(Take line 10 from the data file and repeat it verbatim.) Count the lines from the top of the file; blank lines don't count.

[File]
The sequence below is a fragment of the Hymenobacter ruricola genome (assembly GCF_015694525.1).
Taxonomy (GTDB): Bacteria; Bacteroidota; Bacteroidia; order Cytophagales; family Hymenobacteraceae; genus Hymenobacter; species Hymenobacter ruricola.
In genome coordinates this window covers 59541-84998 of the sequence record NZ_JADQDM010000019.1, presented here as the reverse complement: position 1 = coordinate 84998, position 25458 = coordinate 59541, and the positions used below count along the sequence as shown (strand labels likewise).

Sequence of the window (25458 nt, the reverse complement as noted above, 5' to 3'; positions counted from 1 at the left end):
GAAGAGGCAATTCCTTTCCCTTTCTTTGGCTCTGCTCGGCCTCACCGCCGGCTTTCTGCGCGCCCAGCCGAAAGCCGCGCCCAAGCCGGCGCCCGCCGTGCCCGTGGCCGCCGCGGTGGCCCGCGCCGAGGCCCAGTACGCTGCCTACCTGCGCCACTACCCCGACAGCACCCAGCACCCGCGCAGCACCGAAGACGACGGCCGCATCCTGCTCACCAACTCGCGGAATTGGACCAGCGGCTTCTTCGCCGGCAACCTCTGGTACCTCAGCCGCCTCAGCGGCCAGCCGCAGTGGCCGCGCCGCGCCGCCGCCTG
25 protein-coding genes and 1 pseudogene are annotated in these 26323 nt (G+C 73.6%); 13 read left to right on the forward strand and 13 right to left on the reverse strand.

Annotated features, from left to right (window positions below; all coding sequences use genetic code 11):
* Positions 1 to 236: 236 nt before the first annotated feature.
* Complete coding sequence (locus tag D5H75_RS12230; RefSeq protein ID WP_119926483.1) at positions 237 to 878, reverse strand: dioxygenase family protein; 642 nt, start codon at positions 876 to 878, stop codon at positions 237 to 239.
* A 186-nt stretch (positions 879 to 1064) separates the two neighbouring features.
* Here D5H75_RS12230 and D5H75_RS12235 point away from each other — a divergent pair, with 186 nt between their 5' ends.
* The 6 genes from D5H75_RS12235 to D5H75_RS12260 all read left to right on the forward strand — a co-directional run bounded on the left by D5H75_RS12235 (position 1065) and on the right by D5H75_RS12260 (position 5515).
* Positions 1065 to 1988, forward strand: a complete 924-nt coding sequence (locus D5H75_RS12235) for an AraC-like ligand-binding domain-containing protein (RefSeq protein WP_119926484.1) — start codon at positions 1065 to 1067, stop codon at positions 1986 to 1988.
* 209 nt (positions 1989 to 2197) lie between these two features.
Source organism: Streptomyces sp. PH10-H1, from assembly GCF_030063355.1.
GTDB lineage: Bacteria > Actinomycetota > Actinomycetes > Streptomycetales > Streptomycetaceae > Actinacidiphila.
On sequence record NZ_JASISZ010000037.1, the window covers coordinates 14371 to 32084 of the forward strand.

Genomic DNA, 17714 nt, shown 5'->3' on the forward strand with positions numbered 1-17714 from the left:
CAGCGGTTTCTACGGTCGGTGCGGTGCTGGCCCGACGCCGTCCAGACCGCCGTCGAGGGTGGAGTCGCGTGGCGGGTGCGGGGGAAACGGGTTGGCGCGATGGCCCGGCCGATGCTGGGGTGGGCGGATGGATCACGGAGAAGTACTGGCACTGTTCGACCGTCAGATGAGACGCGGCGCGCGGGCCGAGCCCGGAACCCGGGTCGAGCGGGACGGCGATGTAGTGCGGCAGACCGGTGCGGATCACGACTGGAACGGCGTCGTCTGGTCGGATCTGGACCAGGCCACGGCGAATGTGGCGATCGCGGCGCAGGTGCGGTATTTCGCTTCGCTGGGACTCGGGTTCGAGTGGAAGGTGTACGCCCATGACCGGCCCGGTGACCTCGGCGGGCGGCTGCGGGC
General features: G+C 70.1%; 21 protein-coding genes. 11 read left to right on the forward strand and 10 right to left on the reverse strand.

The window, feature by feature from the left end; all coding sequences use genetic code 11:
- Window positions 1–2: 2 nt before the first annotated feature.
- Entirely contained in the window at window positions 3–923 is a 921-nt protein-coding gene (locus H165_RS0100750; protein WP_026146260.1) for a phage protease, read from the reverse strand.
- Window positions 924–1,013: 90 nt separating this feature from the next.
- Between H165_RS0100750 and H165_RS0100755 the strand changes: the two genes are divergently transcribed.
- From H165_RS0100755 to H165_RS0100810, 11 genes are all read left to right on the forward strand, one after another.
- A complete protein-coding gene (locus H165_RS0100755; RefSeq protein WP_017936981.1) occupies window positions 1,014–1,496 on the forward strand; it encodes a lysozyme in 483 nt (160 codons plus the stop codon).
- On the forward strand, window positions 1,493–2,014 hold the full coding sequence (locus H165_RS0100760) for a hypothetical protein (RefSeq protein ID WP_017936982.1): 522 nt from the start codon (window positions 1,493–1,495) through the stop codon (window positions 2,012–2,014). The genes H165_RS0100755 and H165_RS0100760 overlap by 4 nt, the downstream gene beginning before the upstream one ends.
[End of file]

* A 186-nt stretch (positions 879 to 1064) separates the two neighbouring features.